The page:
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Conflict of Interest?

Posted by on Feb. 12, 2012 at 10:31 AM
Max
  • 13 Replies

What do you think about teachers teaching their own children?

What about children of friends or family members?

Should schools have policies in place to avoid a conflict of interest?

I'm asking because next year I will have one of my best friend's daughters in my class. The year after my son will be in her class. We both expect our kids to get the same treatment as the rest of the class. I think both of us understand how bad it could be for our kids if they get accustom to favoritism or special treatment. But I wonder if this could be an issue sometimes. 

by on Feb. 12, 2012 at 10:31 AM
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Replies (1-10):
matofour
by on Feb. 12, 2012 at 10:36 AM
I am sure sometimes it's an issue. But in many schools there is not much you can do about it. I know schools where there is only one teacher per grade.
It's gotta be a hard year. But, hopefully everyone can pull through and be okay.
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maxswolfsuit
by Max on Feb. 12, 2012 at 10:38 AM


Quoting matofour:

I am sure sometimes it's an issue. But in many schools there is not much you can do about it. I know schools where there is only one teacher per grade.
It's gotta be a hard year. But, hopefully everyone can pull through and be okay.

Obviously there are times where there's no option. Our policy is that teachers can't have their own children if there is another option. There hasn't been a time when there wasn't in all the years I've been at the school. 

gregheather
by Bronze Member on Feb. 12, 2012 at 10:41 AM

We had that happen in my school - husband and wife taught the same grade - there wasn't a way to avoid teaching their own kid - in fact I think they were harder on him than everyone else!!!

Cindy18
by on Feb. 12, 2012 at 10:42 AM

 Knowning you, I don't see a problem with you treating all the kids the same. And if she's your best friend then I'm sure she will do the same.

The problem I see arising is when the other parents find out that you are friends. They may see favoritism where it really isn't. People may think that you are failing their kid and not hers because you are friends, kwim.

maxswolfsuit
by Max on Feb. 12, 2012 at 10:56 AM


Quoting Cindy18:

 Knowning you, I don't see a problem with you treating all the kids the same. And if she's your best friend then I'm sure she will do the same.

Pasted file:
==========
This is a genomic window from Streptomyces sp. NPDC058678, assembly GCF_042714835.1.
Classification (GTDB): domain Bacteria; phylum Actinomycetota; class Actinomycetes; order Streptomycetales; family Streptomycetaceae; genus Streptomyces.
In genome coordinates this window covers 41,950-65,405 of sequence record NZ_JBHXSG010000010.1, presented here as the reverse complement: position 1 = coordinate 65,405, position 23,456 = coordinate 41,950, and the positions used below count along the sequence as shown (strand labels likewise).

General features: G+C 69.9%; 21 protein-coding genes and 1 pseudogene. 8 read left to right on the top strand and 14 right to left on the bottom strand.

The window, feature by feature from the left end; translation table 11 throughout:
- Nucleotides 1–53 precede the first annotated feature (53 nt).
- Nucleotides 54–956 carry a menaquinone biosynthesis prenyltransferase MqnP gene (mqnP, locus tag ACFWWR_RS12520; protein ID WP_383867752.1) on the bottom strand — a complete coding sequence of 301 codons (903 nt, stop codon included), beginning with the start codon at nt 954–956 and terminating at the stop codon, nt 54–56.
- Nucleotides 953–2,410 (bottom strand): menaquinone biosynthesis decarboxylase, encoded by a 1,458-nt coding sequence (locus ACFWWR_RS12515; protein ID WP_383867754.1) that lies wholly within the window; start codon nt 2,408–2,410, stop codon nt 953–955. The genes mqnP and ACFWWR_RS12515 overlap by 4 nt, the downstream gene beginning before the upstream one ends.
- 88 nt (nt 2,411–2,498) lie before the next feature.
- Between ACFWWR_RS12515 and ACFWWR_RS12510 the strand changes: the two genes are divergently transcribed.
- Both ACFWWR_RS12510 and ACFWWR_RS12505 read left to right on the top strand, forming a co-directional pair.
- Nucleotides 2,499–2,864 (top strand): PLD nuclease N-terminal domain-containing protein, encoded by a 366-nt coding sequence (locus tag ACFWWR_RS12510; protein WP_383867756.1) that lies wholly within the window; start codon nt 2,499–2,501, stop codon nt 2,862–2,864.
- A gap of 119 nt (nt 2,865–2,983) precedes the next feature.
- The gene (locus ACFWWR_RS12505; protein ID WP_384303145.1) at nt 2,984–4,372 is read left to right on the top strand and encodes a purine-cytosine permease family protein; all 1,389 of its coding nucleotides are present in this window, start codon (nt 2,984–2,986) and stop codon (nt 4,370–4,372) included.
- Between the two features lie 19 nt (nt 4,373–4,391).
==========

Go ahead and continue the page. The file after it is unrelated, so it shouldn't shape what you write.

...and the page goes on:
The problem I see arising is when the other parents find out that you are friends. They may see favoritism where it really isn't. People may think that you are failing their kid and not hers because you are friends, kwim.

I wonder about that too. 

Her daughter is gifted and has always been a top student.  Since her mom is a teacher at the school she knows all her previous teachers, but I will be the first one that's really a personal friend. 

steelcrazy
by Emerald Member on Feb. 12, 2012 at 11:28 AM

The policy at our school is that you aren't supposed to teach a relative if it can be avoided.  It is really hard sometimes not to have a friend's child in class, especially when the teacher lives within the district boundaries and has children.  Obviously that teacher is going to become friends with other parents at dance classes, sporting events, birthdday parties, etc.  I think that it is something that can be managed by a teacher who doesn't normally show favorites. 

maxswolfsuit
by Max on Feb. 12, 2012 at 11:39 AM


Quoting steelcrazy:

The policy at our school is that you aren't supposed to teach a relative if it can be avoided.  It is really hard sometimes not to have a friend's child in class, especially when the teacher lives within the district boundaries and has children.  Obviously that teacher is going to become friends with other parents at dance classes, sporting events, birthdday parties, etc.  I think that it is something that can be managed by a teacher who doesn't normally show favorites. 

With rerlatives it's easier to define. But with friends where do you draw the line? Especially working at the school. We're all pretty much freindly with each other. 

auroragold
by on Feb. 12, 2012 at 11:41 AM

I would go so far as to wonder if the concern about perceived favoritism might, in fact, create the OPPOSITE scenario.  Might the two of you have HIGHER expectations on the children so that there is no perception of special treatment?

mysty923
by on Feb. 12, 2012 at 12:26 PM

I don't think it is a problem

wakymom
by Ruby Member on Feb. 12, 2012 at 4:56 PM

I agree that a teacher shouldn't have their own child in their class if at all possible. Other relatives' kids, I'd worry about the parent expecting special treatment for their child. Friends, well, that can't always be helped, esp. if it's a small community.

 

 

 

 

 

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